To appreciate this start-up business venture, you need to look underwater. Through the chlorine clouds just below the surface bursts a streamlined human torpedo. Arms extended and head lowered, he is traveling at more than seven miles per hour, 30% faster than the world's fastest swimmers. He practically tears a hole through the water. "Speed becomes addicting," the torpedo says.
Isn't that what an Olympic gold medalist sprint swimmer is supposed to say when asked how a single fin, a slanted snorkel and a well-respected name translate into a business plan? Pablo Morales can't give his marketing spiel at the moment because he's in the middle of a noontime workout at the Lynbrook High pool in San Jose. But he can offer a product demo. He pushes off from the wall and vanishes quicker than you can say "Free Willy." Halfway down the length of the pool the snorkel breaks the surface with a hot snort, and Morales's lean, undulating body begins flashing in and out of view with a rapid dolphin kick. This is called monofinning.
Morales, 32, has a three-year-old company, Finis, Inc., that is the only U.S. producer of monofins and accessories. In Europe fin swimming, i.e., using two fins, has been around since the late 1960s, and monofinning first appeared about 10 years later. There are now about 2,500 devotees of monofinning in the U.S., and Morales expects that number to double by 1998.
Competitive swimmers are also training with monofins. Misty Hyman, a 17-year-old from Arizona who set the short-course world record in the 100-meter butterfly in December, trains almost daily with a monofin, using it to perfect her signature underwater "fish kick."
"This is a tremendous opportunity," Morales says. "How often can you say you're bringing a new sport into America?"
Who better than Morales to act as the sport's ambassador? "By virtue of who Pablo is, he instantly validates monofinning," says Finis cofounder John Mix, 31, a former water polo player.
As a teenager Morales won two individual silvers and a relay gold for the U.S. in the 1984 Olympics. At Stanford he dominated collegiate swimming, taking 11 of 12 possible NCAA individual titles. But in 1988 he failed to make the U.S. Olympic team despite holding the world or U.S. record in three events. He retired tearfully and enrolled in Cornell Law School, earning his degree in 1994. But he resumed training just months before the 1992 Olympic trials, and at 27 he qualified in the 100-meter butterfly. In Barcelona, eight years after his first Olympic triumphs, he earned two golds, one in the 100-meter fly and another in a medley relay.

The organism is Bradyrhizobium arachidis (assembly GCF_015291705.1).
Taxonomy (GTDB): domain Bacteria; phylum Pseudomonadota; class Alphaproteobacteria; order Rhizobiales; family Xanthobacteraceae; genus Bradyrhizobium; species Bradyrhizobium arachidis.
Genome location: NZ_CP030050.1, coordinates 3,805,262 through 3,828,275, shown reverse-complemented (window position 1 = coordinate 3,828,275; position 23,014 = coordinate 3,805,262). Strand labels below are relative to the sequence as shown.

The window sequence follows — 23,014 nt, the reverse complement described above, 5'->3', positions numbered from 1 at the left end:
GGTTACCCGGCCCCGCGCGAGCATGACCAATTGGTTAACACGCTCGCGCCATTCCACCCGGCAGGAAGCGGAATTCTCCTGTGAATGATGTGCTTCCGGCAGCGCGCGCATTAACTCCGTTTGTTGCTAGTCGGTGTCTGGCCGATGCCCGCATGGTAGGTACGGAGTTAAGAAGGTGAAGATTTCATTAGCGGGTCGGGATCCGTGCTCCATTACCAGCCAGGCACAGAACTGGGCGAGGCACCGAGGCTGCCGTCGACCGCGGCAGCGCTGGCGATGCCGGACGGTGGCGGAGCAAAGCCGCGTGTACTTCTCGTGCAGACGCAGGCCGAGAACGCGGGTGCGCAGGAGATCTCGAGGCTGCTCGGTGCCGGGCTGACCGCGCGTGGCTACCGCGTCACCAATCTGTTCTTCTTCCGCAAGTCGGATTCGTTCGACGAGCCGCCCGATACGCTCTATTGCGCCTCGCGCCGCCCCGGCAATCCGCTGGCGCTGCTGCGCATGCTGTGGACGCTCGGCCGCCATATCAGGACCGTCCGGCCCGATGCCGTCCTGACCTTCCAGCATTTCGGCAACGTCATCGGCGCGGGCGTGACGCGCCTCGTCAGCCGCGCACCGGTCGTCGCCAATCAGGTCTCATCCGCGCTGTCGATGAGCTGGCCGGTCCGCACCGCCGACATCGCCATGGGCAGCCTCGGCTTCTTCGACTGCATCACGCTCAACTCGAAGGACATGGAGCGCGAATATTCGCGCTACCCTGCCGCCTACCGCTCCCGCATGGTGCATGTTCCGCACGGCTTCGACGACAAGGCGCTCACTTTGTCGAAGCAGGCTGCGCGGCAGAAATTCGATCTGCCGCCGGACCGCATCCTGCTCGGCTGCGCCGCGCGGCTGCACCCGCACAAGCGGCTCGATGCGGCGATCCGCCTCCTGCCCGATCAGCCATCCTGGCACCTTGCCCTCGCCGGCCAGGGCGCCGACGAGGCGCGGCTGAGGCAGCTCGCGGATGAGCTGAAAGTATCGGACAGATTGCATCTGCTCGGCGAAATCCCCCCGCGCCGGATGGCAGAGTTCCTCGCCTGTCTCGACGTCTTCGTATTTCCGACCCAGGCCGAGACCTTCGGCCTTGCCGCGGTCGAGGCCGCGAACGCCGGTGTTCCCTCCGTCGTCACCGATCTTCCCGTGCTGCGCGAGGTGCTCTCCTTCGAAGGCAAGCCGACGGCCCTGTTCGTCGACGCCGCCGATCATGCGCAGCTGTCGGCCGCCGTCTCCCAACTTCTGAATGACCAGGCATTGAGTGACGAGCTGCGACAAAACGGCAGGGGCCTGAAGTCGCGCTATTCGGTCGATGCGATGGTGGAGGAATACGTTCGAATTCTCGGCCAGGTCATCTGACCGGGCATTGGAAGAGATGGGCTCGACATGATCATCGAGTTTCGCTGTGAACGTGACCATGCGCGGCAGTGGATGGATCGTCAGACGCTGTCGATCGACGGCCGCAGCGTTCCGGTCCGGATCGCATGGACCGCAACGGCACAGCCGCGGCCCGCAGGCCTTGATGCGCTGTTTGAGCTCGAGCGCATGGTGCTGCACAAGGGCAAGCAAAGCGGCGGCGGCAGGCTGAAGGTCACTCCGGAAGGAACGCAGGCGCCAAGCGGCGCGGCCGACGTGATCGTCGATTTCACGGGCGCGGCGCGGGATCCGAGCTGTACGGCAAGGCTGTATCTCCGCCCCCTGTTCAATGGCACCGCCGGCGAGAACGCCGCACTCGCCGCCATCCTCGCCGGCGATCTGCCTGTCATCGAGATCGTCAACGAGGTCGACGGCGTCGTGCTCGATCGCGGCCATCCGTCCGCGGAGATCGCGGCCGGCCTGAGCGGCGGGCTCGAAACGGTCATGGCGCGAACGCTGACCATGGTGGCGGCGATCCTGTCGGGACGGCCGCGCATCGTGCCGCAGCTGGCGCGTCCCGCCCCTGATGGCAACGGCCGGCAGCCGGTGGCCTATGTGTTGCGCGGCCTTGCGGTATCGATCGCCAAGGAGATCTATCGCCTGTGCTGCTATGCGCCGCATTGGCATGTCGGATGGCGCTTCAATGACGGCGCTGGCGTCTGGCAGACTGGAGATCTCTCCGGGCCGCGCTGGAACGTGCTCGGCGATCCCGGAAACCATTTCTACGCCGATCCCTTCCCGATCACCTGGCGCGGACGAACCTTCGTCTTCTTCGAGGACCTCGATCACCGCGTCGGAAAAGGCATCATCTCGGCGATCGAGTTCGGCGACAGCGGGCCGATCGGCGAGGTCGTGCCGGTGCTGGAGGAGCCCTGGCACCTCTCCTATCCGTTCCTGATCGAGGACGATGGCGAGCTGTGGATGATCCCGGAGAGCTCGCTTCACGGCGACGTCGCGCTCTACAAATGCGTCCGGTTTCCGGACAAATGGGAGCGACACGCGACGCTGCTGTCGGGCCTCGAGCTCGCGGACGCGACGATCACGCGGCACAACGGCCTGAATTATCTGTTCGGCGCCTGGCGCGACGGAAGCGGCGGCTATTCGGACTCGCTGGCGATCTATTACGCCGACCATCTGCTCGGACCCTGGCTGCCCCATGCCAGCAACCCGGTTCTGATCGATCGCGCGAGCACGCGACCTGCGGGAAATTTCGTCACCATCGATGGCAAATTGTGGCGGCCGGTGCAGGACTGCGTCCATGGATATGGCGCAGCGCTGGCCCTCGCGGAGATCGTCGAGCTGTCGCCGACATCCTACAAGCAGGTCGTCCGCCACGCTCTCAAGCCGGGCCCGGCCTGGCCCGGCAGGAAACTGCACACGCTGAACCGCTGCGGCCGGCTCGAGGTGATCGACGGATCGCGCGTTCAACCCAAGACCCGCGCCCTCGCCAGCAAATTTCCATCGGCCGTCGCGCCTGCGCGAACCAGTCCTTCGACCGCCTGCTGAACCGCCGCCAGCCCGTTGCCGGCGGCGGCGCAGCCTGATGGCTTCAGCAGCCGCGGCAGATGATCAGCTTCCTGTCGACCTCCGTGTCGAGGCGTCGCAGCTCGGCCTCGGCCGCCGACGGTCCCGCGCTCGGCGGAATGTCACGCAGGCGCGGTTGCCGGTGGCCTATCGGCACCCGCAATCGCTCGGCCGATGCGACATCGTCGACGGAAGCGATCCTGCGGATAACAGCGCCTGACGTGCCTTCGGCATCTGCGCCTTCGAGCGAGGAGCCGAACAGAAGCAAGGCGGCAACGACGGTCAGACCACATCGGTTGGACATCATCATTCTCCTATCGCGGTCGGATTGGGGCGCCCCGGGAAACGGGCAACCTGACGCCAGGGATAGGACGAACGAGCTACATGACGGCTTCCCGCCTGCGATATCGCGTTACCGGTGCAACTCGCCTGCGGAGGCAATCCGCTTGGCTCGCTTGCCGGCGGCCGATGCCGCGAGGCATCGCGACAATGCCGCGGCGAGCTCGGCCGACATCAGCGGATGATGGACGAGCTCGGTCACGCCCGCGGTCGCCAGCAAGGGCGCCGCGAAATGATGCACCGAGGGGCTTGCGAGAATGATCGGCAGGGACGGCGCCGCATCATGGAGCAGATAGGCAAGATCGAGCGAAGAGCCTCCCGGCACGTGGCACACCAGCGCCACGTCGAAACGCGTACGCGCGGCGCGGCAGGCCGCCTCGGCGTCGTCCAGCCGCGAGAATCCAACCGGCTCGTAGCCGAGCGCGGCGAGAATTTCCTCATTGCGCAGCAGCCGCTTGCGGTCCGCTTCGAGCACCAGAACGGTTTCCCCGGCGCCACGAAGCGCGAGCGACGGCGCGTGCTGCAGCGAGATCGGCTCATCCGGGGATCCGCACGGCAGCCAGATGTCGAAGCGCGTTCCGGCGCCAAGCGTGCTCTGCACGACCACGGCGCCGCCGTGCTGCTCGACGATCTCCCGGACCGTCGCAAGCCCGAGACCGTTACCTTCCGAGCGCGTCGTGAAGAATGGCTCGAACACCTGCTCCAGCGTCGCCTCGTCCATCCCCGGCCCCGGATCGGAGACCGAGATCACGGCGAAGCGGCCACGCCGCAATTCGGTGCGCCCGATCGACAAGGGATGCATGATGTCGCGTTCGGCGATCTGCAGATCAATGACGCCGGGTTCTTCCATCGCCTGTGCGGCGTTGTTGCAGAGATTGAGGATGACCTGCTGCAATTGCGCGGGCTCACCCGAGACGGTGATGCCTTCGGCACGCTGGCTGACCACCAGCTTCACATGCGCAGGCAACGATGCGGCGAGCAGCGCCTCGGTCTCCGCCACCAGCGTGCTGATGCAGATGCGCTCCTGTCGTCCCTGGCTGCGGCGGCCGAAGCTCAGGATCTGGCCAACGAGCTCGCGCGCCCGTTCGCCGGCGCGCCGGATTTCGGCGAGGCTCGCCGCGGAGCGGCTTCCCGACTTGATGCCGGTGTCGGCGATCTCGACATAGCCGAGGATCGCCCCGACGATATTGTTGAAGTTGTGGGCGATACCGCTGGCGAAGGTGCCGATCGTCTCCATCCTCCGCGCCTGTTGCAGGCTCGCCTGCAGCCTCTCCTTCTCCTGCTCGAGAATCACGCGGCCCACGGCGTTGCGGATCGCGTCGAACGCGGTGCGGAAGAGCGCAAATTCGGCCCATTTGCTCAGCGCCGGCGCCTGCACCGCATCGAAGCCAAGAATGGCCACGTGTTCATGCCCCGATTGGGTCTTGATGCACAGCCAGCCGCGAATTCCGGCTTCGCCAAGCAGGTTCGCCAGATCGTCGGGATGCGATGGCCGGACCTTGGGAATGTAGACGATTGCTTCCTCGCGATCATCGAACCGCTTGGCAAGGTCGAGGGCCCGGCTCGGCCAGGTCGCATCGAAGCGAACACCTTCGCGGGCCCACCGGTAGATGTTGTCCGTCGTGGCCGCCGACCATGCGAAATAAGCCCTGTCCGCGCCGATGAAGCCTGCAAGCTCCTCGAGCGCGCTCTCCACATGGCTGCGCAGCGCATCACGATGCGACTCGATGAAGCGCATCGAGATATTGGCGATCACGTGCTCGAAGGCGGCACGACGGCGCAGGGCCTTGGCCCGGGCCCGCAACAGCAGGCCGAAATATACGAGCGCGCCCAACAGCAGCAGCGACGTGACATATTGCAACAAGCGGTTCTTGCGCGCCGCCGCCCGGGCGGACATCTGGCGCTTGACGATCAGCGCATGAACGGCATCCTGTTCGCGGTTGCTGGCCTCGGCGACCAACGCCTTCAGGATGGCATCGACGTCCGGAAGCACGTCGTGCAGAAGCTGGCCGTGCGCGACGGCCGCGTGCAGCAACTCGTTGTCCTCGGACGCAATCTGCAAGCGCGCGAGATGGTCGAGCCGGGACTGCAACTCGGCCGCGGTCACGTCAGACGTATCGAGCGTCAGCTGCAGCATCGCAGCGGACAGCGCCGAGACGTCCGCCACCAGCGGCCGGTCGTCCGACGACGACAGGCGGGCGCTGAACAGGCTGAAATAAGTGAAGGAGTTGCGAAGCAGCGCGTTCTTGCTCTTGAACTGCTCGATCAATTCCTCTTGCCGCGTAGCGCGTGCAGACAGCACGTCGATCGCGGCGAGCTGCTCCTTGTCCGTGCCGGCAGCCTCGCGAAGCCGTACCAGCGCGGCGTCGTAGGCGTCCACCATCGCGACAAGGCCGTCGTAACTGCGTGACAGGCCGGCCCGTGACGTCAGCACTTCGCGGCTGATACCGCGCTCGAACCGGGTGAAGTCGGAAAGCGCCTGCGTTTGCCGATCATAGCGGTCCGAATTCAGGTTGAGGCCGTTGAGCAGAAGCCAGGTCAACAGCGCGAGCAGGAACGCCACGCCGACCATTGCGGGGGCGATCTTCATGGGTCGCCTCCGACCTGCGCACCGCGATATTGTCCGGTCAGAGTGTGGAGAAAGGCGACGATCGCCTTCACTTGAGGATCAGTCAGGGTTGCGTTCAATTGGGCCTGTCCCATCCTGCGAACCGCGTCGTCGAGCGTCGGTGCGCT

"Competitive athletics is a metaphor for life," Morales says. "You need to relate everything you're doing to a goal. I'm now trying to bring that same focus to business."
If Morales needs encouragement, he can look to Europe and Asia, where the sport has really taken hold. Competitions range in distance from 50 up to 1,500 meters, with three categories: surface, apnea (no breathing) and immersion (finners carry small air tanks). Arm strokes aren't the norm because they break the streamline and slow you down. Last summer Hungary hosted 30 teams at fin swimming's eighth world championships, and the U.S. finished 20th, 10 places higher than in 1994.
Morales and Mix, who have been friends since high school, started Finis in 1993 with a prototype that consisted of two sneakers glued to carbon-fiber sheets. Now they offer six sleek models that are shaped like large spackling blades, the designs of which are protected by two pending patents. Morales handles product testing, patents and trademarks, and international distribution and promotion, while Mix oversees sales, operations and U.S. distribution.